M108 is a nice edge on barred spiral galaxy located in Ursa Major that was discovered by Pierre Méchain on February 19, 1781. It's not one of the objects included by Messier in his final published catalogue version but was added much later by Owen Gingerich in 1953. This was based on analysis of notes written by Messier and Méchain that referenced M108 suggesting that the object was intended for inclusion in a later version. William Herschel independently rediscovered M108 on April 17, 1789.

Locating M108 is easy since it's positioned only 1.5 degrees southeast of bright Merak (β UMa - mag. +2.3) the southwest corner star of the bowl of the famous Plough or Big Dipper asterism of Ursa Major. Located 50 arc minutes southeast of M108 is the planetary nebula "Owl Nebula" (M97) and both items fit easily in the same wide field telescope field of view.

M108 is best seen from Northern Hemisphere latitudes during the months of March, April and May. For observes located at latitudes greater than 35N, the galaxy is circumpolar and therefore never sets.

M108 Spiral galaxy by the Hubble Space Telescope (NASA, The Hubble Heritage Team (AURA/STScI))

Finder Chart for M108 (also shown M40, M51, M97, M101, M106 and M109)

Finder Chart for M108 (also shown M40, M51, M97, M101, M106 and M109) - pdf format

Finder Chart for M81 (also shown M40, M97, M82, M108 and M109)

Finder Chart for M81 (also shown M40, M97, M82, M108 and M109) - pdf format

M108 shines at apparent magnitude +10.2 and since it's aligned almost face-on the galaxy exhibits a high surface brightness. Therefore, it can be spotted with a small 80mm (3.1-inch) telescope; appearing as a faint strongly elongated streak of light with a slightly brighter central region. A larger 200mm (8-inch) scope reveals a well-defined thin needle structure that displays a mottled dusty complexion with subtle variations in brightness. M108 is a galaxy that can withstand high magnifications and is somewhat similar in appearance to the brighter galaxy M82.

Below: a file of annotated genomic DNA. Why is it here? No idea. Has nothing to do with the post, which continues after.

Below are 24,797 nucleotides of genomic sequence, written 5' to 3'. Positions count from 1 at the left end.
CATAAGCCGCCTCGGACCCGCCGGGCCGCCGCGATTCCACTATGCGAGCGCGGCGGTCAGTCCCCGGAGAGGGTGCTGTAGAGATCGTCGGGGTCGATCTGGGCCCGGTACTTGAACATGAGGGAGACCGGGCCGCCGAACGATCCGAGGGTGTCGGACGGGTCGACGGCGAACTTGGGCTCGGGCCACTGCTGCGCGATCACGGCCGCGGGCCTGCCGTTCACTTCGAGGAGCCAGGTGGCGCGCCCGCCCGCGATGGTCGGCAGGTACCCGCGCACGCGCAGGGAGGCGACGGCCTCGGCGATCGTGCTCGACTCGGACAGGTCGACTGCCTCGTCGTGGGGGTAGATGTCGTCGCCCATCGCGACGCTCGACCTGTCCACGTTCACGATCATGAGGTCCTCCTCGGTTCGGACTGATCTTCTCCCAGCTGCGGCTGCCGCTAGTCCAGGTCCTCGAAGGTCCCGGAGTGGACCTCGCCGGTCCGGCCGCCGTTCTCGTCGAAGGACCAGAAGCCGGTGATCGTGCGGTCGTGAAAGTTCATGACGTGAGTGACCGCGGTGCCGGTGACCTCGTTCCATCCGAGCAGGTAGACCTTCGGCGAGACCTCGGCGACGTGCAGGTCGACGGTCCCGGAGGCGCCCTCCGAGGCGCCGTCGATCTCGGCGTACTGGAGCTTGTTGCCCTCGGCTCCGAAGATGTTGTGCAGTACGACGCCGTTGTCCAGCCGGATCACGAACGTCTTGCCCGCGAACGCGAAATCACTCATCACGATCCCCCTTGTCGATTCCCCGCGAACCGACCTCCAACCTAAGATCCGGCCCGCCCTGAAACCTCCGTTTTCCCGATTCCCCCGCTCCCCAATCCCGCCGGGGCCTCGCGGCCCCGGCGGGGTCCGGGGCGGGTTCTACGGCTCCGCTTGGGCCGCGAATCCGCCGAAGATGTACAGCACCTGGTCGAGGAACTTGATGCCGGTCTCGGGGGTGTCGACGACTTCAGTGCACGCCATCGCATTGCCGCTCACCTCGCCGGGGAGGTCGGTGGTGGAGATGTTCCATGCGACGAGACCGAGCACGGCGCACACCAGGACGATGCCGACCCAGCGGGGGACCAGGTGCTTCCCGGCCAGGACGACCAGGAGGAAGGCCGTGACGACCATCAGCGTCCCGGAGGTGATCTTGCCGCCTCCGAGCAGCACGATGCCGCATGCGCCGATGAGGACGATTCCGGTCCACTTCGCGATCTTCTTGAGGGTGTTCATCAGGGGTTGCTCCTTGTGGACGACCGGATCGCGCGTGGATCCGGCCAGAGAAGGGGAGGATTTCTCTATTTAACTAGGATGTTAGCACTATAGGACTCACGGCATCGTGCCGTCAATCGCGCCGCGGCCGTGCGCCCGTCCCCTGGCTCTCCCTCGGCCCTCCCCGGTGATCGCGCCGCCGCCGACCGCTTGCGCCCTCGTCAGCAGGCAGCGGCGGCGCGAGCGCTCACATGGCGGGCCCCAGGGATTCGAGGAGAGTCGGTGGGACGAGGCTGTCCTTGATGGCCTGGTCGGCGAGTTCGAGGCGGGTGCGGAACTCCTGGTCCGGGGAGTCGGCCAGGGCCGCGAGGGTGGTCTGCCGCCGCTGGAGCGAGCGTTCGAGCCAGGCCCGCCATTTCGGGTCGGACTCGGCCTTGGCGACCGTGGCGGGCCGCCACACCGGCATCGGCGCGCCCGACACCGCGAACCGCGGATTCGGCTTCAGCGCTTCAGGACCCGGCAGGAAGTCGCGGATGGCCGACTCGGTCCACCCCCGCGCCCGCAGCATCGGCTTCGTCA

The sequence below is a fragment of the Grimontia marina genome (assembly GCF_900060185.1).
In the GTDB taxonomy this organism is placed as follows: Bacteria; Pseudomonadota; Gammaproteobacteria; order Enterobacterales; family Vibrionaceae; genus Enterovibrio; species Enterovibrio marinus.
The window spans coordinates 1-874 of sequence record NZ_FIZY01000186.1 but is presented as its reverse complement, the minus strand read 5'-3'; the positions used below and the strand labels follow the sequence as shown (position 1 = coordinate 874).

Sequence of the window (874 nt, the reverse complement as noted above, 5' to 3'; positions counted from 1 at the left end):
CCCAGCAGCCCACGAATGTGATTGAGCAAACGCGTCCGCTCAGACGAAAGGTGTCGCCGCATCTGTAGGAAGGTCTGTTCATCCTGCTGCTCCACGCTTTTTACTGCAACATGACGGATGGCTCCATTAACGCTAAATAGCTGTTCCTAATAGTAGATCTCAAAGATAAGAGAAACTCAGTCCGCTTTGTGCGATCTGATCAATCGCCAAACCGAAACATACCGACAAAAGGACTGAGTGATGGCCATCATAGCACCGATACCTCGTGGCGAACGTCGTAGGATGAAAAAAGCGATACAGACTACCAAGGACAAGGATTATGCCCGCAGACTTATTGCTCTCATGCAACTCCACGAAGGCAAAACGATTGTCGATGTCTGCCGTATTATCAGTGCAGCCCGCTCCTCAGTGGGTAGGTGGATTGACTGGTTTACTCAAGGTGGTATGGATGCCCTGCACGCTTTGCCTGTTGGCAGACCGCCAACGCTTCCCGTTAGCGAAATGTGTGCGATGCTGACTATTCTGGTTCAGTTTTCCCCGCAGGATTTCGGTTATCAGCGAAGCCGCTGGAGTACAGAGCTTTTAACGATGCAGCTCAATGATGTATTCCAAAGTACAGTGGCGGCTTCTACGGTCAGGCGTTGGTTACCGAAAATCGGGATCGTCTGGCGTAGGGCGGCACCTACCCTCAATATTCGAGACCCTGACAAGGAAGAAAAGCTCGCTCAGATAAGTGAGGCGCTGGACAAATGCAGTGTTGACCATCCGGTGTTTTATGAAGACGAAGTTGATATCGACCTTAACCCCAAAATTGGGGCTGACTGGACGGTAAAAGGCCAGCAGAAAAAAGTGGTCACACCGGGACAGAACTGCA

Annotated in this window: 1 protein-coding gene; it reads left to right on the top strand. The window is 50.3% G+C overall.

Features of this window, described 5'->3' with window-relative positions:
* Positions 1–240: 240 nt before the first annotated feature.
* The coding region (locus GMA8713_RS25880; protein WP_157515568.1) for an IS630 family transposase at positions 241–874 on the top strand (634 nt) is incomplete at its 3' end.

In total, M108 spans 8.6 x 2.4 arc minutes of apparent sky and is located 45 million light-years from Earth. This corresponds to an actual diameter of 110,000 light-years. It's estimated to contain 400 billion stars and the galaxy is believed to be an isolated member of the Ursa Major Cluster of galaxies.

A type II supernova (1969B) was observed in M108 on January 23, 1969, peaking at magnitude +13.9.

M108 Data Table

Object TypeBarred Spiral galaxy
ConstellationUrsa Major
Distance (kly)45000
Apparent Mag.10.2
RA (J2000)11h 11m 31s
DEC (J2000)55d 40m 24s
Apparent Size (arc mins)8.6 x 2.4
Radius (light-years)55,000
Number of Stars400 Billion

Sky Highlights - April 2017

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